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Lost & Found
by Brooke Davis


Overview -
An irresistible debut novel about the wisdom of the very young, the mischief of the very old, and the magic that happens when no one else is looking

Millie Bird, seven years old and ever hopeful, always wears red gumboots to match her curly hair.
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Overview


An irresistible debut novel about the wisdom of the very young, the mischief of the very old, and the magic that happens when no one else is looking

Millie Bird, seven years old and ever hopeful, always wears red gumboots to match her curly hair. Her struggling mother, grieving the death of Millie’s father, leaves her in the big ladies’ underwear department of a local store and never returns.

Agatha Pantha, eighty-two, has not left her house—or spoken to another human being—since she was widowed seven years ago. She fills the silence by yelling at passersby, watching loud static on TV, and maintaining a strict daily schedule.

Karl the Touch Typist, eighty-seven, once used his fingers to type out love notes on his wife’s skin. Now that she’s gone, he types his words out into the air as he speaks. Karl’s been committed to a nursing home, but in a moment of clarity and joy, he escapes. Now he’s on the lam.

Brought together at a fateful moment, the three embark upon a road trip across Western Australia to find Millie’s mother. Along the way, Karl wants to find out how to be a man again; Agatha just wants everything to go back to how it was.

Together they will discover that old age is not the same as death, that the young can be wise, and that letting yourself feel sad once in a while just might be the key to a happy life.

 
Details
  • ISBN-13: 9780525954682
  • ISBN-10: 0525954686
  • Publisher: Dutton Books
  • Publish Date: January 2015
  • Page Count: 320
  • Reading Level: Ages 18-UP

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Publishers Weekly Reviews

Publishers Weekly® Reviews

  • Reviewed in: Publishers Weekly, page .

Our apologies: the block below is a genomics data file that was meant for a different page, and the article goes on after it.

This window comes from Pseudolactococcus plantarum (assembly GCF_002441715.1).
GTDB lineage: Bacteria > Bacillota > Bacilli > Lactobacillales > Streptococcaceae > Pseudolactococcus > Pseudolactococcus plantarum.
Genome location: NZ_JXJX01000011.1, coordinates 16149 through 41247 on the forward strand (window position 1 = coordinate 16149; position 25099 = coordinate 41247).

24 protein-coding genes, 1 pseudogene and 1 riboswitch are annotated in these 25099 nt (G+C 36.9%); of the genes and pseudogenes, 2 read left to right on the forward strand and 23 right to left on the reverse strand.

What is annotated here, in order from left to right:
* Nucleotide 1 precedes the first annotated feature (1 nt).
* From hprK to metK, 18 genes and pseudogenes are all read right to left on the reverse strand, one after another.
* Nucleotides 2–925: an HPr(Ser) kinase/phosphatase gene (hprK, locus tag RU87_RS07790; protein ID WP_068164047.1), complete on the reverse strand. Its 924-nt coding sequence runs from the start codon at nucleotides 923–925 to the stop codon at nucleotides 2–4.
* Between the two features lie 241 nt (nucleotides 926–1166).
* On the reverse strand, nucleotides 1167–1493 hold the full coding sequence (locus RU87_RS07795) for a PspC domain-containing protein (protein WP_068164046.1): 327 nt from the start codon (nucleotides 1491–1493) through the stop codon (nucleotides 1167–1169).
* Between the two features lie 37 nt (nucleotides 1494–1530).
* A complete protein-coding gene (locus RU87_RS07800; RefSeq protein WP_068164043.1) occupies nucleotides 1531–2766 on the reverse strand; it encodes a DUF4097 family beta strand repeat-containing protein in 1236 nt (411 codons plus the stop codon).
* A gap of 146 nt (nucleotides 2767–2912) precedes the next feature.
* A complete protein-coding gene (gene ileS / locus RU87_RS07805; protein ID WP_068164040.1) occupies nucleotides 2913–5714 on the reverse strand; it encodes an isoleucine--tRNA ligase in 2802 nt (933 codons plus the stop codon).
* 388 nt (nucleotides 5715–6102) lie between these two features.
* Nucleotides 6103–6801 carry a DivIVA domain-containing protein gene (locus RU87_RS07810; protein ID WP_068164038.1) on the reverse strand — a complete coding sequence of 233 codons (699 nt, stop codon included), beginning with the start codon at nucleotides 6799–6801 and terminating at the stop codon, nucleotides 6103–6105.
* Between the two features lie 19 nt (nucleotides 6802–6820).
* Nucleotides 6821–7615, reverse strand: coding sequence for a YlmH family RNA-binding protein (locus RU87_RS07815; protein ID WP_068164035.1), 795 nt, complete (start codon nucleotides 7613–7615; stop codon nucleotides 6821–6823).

• Review Date: 2015-01-12
  • Reviewer: Staff

This novel by Australian travel writer and first-time novelist Davis attempts to use whimsy as a delivery mechanism for a meditation on loss and loneliness among the very young and very old. Seven-year-old Millie Bird is obsessed with death, inscribing her encounters with dead things in a "Book of Dead Things." Entry twenty-eight is "MY DAD." As a result of losing her husband and Millie's father, it's not long before Millie's unstable mother drops her at a Perth department store by the "Ginormous Women's Underwear" section and never returns. Millie spends a couple of nights hiding out in the store, seemingly undetected by anyone except a mannequin she treats as a companion and an old man she approaches in the store's café who identifies himself as "Karl the Touch Typist." Karl is battling his own grief after the loss of his wife. Finally caught by store security, Millie, with Karl's help, escapes authorities and makes her way home, where an elderly neighbor, Agatha Pantha, an unpleasant shut-in following her husband's death, somehow decides it would be better to accompany Millie to find her mother in Melbourne than to call the police. Karl catches up with them and the unlikely trio travels across Australia. Ultimately, this journey toward understanding and accepting death is too predictable, offering little aside from the quirks of its characters. (Jan.)

 
BookPage Reviews

One journey leads to another

Brooke Davis’ story of a little girl named Millie Bird turns child abandonment into an adventure. After her father dies and her mother leaves her in the ladies’ underwear department, Millie finds two improbable helpers: Karl, who types out everything he says or feels with his fingers, and Agatha, who writes complaint letters and catalogs her aging body’s daily changes. Karl and Agatha, both in their 80s and widowed, have lived long lives but don’t quite know how to live now. Millie’s predicament gives them a reason to try. 

In Lost & Found, Australian author Davis renders Millie, especially, in careful detail—she’s fragile, yet not completely unhinged by all the upheaval in her life. Millie comes across as a 7-year-old should: curious, experimental, hopeful, afraid but covering with bravado and optimism. From vantage points further on, Karl and Agatha are doing much the same. 

Davis’ vivid imagining of the grieving process as a roller coaster of questions with no easy answers reflects some of her personal struggle, as her mother’s sudden death occurred not long before she began this project. Readers will find themselves pondering difficult questions along with Millie, Karl and Agatha. A literal cross-country journey aids in their individual quests to find out and embrace what it means to still be here after loss.

 

This article was originally published in the February 2015 issue of BookPage. Download the entire issue for the Kindle or Nook.

 
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